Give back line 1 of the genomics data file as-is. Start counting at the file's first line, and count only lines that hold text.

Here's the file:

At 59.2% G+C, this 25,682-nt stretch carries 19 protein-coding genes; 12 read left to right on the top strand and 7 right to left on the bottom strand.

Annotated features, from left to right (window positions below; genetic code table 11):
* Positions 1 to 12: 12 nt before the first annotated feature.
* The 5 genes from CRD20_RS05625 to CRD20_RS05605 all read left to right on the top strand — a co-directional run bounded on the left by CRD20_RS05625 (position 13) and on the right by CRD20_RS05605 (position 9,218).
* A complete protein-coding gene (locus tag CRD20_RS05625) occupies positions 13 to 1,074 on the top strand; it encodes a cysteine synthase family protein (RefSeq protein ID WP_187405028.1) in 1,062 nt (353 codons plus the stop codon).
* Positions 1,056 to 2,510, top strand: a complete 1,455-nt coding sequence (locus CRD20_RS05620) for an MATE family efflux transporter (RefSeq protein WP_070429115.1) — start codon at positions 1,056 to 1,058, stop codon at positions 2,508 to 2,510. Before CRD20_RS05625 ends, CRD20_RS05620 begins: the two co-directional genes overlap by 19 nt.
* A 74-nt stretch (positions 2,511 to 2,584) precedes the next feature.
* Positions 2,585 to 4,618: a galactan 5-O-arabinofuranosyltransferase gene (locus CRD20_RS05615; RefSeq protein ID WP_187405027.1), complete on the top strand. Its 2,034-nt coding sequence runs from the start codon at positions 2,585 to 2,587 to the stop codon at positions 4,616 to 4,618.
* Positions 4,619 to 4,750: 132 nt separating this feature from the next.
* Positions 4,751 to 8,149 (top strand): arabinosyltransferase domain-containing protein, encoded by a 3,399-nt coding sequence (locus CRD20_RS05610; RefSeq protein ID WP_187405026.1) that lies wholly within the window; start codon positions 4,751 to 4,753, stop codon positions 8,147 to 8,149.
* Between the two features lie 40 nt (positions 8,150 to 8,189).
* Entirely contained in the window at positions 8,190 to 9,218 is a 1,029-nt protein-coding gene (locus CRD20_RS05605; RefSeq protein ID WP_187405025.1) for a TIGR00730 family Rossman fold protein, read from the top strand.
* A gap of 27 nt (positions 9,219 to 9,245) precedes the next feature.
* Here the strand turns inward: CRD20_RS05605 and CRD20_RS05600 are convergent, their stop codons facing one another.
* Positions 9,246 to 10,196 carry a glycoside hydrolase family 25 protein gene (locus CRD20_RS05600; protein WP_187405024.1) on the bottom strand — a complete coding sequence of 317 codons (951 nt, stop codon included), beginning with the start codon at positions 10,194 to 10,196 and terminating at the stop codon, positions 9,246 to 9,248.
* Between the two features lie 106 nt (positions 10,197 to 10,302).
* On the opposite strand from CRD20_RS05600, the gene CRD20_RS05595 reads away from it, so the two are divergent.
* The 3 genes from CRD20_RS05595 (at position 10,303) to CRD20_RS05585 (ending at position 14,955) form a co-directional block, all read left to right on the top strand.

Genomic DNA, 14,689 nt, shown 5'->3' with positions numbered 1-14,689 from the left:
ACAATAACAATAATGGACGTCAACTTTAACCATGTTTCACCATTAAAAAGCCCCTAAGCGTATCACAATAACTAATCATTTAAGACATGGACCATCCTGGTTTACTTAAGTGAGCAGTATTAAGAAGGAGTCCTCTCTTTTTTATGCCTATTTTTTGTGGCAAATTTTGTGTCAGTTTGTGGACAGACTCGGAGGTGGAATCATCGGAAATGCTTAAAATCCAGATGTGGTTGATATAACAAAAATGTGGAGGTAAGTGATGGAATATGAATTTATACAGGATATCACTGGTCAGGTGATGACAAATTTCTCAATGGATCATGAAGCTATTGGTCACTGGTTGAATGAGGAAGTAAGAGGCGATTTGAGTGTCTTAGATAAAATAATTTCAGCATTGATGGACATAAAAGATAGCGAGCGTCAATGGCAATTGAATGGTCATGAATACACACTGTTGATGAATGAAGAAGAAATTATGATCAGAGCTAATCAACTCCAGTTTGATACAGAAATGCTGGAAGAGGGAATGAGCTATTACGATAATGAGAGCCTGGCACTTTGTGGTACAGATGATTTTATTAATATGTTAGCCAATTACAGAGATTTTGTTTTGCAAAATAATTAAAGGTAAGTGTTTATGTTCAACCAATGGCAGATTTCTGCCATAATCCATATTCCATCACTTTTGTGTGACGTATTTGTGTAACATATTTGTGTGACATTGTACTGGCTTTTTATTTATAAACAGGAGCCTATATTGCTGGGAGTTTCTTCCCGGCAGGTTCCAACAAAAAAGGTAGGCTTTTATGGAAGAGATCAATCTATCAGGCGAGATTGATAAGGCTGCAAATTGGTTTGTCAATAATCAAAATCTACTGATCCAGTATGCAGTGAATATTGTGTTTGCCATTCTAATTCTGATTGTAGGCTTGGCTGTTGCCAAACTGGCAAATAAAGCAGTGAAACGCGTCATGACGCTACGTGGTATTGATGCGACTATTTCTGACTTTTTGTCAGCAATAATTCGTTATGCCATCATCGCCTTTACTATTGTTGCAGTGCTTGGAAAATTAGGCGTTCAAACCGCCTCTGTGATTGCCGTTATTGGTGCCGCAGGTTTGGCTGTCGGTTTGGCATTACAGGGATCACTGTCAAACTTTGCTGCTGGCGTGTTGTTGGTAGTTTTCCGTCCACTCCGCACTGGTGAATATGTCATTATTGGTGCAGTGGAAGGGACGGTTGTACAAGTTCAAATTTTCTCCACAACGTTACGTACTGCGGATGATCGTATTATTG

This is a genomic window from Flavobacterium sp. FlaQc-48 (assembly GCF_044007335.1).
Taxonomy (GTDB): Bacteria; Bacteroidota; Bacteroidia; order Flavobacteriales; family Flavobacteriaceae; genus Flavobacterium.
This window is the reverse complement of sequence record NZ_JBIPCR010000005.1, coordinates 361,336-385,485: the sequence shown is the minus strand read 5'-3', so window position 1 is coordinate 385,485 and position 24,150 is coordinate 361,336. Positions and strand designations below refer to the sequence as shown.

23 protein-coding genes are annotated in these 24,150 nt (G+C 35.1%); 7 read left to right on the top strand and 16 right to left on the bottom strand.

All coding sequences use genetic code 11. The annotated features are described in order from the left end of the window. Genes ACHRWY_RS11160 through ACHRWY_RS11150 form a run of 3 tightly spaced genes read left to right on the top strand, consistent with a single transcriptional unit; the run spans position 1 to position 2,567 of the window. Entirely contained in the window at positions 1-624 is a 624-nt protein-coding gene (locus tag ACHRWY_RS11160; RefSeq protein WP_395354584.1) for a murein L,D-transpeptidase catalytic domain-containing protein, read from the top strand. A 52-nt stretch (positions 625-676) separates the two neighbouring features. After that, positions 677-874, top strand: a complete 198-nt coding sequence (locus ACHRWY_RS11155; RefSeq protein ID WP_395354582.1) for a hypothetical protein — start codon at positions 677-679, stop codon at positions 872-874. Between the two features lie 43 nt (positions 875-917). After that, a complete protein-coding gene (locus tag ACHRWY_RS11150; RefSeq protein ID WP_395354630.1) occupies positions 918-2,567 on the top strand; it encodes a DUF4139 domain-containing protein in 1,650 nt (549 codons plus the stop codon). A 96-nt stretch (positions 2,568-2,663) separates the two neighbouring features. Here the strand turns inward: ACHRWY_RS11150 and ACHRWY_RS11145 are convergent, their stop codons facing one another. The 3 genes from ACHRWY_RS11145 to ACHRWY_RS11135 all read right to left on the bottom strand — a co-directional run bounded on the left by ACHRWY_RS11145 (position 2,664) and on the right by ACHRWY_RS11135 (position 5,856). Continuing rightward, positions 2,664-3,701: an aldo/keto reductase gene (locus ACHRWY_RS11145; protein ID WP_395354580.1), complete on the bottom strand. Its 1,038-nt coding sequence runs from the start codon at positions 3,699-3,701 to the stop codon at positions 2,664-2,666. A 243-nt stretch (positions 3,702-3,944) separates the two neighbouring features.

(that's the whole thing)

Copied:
At 59.2% G+C, this 25,682-nt stretch carries 19 protein-coding genes; 12 read left to right on the top strand and 7 right to left on the bottom strand.